Discover what about this place matters to you. Your literal experience is over. What you did here is done. What you make of it, however, has only just begun. What of it becomes your story? Because this experience, this experience will become for you by your awareness of it ... an Eternal Present.
What [asks the sufi master, Hafiz]
... is this precious love and laughter
Budding in our hearts?
It is the glorious sound
Of a soul waking up!
Love and laughter ... and everything else at Denison.
How many early morning classes did you arise from bed dreading with all your might?
Or those communal showers?! Those blessed moments of syncopated hygiene complete with extemporaneous outbursts in song.
Do you remember being completely overwhelmed by that syllabus requirement of a 10-point font, one-inch margin, single-spaced, seven page (no more, no less!) paper assignment?
What about that break up, and the heartache you thought would never heal?
What spontaneity have you known over these years? Have you learned the inexplicable necessity sometimes of just dropping everything and going?
What discipline have you learned? Academic discipline. Self-discipline. Soul-discipline. Of what have you become a devotee? A disciple? What discipline?
What will you choose to remember that you don't ever want to forget? What will you never forget despite your best efforts to the contrary? What about you -- because of what you learned here -- will never be the same again? What do you know now about yourself that you didn't know before?
It's not about "regrets" or "no regrets." This isn't an evaluation. This is an appeal to your Awareness. Your awareness of a moment. What the great thinkers in our readings for the day say to us regarding the experience of a thing. About being awake and alive!
I love the way Allen Ginsberg put it: Holy, Holy, Holy is the world. Holy is the soul. The skin. Everything and everybody. Every where is holy! Holy the poem, the voice, the hearers. The saxophone and the solitude.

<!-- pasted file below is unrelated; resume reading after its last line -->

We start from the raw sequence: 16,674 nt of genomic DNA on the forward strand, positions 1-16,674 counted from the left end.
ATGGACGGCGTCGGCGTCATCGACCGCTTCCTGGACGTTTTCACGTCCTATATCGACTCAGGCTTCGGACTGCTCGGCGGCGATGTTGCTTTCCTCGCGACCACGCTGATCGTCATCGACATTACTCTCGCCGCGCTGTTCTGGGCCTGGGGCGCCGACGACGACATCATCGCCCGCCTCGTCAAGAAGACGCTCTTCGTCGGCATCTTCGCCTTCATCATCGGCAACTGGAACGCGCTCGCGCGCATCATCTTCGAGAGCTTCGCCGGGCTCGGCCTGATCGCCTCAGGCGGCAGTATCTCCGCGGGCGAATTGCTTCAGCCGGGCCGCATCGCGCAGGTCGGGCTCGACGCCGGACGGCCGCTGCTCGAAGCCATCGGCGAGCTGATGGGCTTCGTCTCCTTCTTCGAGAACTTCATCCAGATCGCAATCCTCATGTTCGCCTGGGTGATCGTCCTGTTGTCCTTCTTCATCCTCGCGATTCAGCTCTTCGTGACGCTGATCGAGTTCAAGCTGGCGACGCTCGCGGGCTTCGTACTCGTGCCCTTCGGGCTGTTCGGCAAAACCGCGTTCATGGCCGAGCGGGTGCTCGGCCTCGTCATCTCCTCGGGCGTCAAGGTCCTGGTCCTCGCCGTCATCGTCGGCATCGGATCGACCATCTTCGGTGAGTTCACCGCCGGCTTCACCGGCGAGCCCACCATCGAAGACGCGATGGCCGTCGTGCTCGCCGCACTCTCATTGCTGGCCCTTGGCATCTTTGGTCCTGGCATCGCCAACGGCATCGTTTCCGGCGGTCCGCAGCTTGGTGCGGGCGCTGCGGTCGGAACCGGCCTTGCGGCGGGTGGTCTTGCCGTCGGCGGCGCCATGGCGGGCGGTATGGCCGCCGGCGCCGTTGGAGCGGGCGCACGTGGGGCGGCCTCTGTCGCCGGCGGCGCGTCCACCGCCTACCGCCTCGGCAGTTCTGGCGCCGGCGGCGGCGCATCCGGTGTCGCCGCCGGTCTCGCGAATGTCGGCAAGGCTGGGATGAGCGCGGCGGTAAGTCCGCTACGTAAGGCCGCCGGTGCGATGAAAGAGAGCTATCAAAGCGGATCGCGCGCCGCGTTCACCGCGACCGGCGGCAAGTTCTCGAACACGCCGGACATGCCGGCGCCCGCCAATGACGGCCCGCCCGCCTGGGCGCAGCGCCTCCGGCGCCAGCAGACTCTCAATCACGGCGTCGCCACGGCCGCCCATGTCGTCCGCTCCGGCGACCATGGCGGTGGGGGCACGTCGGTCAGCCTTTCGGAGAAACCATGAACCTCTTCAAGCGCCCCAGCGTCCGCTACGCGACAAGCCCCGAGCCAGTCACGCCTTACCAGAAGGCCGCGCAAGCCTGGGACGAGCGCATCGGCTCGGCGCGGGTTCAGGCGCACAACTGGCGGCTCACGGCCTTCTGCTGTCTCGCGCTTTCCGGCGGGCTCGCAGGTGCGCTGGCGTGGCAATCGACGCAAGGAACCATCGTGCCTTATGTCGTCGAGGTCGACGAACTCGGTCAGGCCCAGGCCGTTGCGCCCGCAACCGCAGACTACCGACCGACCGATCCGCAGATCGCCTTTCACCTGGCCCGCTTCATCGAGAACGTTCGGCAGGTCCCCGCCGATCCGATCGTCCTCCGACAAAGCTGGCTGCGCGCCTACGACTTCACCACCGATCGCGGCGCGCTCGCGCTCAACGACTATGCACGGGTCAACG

And if I might add: the Swasey walk and the midnight run to Brew's. The construction sites and the softball team. Ladies Night Out, Burpee's Seedy and the Bullsheet. Holy? Holy. Holy!
Hafiz says, "Now." Now is the time to know that all that you do is sacred. Now is the time to understand that all your ideas of right and wrong were just a child's training wheels to be laid aside when you can finally live with veracity and love.
Jesus said, "Treasure what your treasure is." Do not worry about tomorrow. Strive today for righteousness and God.
If you didn't while you were here, you may never have a better chance. There is no time like the present. Right now you can still, Come Alive! Wake Up to the Eternal Present!
Far more than the accumulation of any set of facts and skills (all of which are so important), the meaning that we make of our experiences is our awareness of the present. This time at Denison, this has been part of yours.
How will you tell the story? What meaning has your life? Have you paid attention? Will you?
Congratulations, Bachelors. As you go through the remainder of this day and tomorrow, may these and all your moments be blessed. And may they become for you moments of eternal presence.